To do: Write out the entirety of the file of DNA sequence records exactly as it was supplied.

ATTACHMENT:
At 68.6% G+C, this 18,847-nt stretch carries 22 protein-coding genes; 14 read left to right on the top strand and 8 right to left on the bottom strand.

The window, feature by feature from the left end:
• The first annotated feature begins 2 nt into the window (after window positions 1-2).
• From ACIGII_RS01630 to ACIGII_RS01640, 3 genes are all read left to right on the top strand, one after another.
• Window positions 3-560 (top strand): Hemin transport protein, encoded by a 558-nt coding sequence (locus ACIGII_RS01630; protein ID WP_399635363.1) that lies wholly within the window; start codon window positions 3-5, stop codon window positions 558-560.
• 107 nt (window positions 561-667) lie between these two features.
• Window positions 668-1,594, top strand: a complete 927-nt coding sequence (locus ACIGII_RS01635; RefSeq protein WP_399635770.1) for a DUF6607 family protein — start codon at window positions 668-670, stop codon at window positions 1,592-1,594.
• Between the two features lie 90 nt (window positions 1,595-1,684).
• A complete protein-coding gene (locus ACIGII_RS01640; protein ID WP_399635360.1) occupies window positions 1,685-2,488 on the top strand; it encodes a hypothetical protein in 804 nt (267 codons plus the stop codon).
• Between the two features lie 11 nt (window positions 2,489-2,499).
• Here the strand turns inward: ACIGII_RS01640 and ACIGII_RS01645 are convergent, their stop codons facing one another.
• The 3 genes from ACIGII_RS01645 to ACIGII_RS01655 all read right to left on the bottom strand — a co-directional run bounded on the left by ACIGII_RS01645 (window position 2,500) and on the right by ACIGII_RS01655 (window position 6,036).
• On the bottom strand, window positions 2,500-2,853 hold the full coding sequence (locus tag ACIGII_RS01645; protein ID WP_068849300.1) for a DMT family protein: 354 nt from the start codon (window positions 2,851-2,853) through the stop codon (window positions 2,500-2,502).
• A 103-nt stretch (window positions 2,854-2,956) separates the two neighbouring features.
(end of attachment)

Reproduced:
At 68.6% G+C, this 18,847-nt stretch carries 22 protein-coding genes; 14 read left to right on the top strand and 8 right to left on the bottom strand.

The window, feature by feature from the left end:
• The first annotated feature begins 2 nt into the window (after window positions 1-2).
• From ACIGII_RS01630 to ACIGII_RS01640, 3 genes are all read left to right on the top strand, one after another.
• Window positions 3-560 (top strand): Hemin transport protein, encoded by a 558-nt coding sequence (locus ACIGII_RS01630; protein ID WP_399635363.1) that lies wholly within the window; start codon window positions 3-5, stop codon window positions 558-560.
• 107 nt (window positions 561-667) lie between these two features.
• Window positions 668-1,594, top strand: a complete 927-nt coding sequence (locus ACIGII_RS01635; RefSeq protein WP_399635770.1) for a DUF6607 family protein — start codon at window positions 668-670, stop codon at window positions 1,592-1,594.
• Between the two features lie 90 nt (window positions 1,595-1,684).
• A complete protein-coding gene (locus ACIGII_RS01640; protein ID WP_399635360.1) occupies window positions 1,685-2,488 on the top strand; it encodes a hypothetical protein in 804 nt (267 codons plus the stop codon).
• Between the two features lie 11 nt (window positions 2,489-2,499).
• Here the strand turns inward: ACIGII_RS01640 and ACIGII_RS01645 are convergent, their stop codons facing one another.
• The 3 genes from ACIGII_RS01645 to ACIGII_RS01655 all read right to left on the bottom strand — a co-directional run bounded on the left by ACIGII_RS01645 (window position 2,500) and on the right by ACIGII_RS01655 (window position 6,036).
• On the bottom strand, window positions 2,500-2,853 hold the full coding sequence (locus tag ACIGII_RS01645; protein ID WP_068849300.1) for a DMT family protein: 354 nt from the start codon (window positions 2,851-2,853) through the stop codon (window positions 2,500-2,502).
• A 103-nt stretch (window positions 2,854-2,956) separates the two neighbouring features.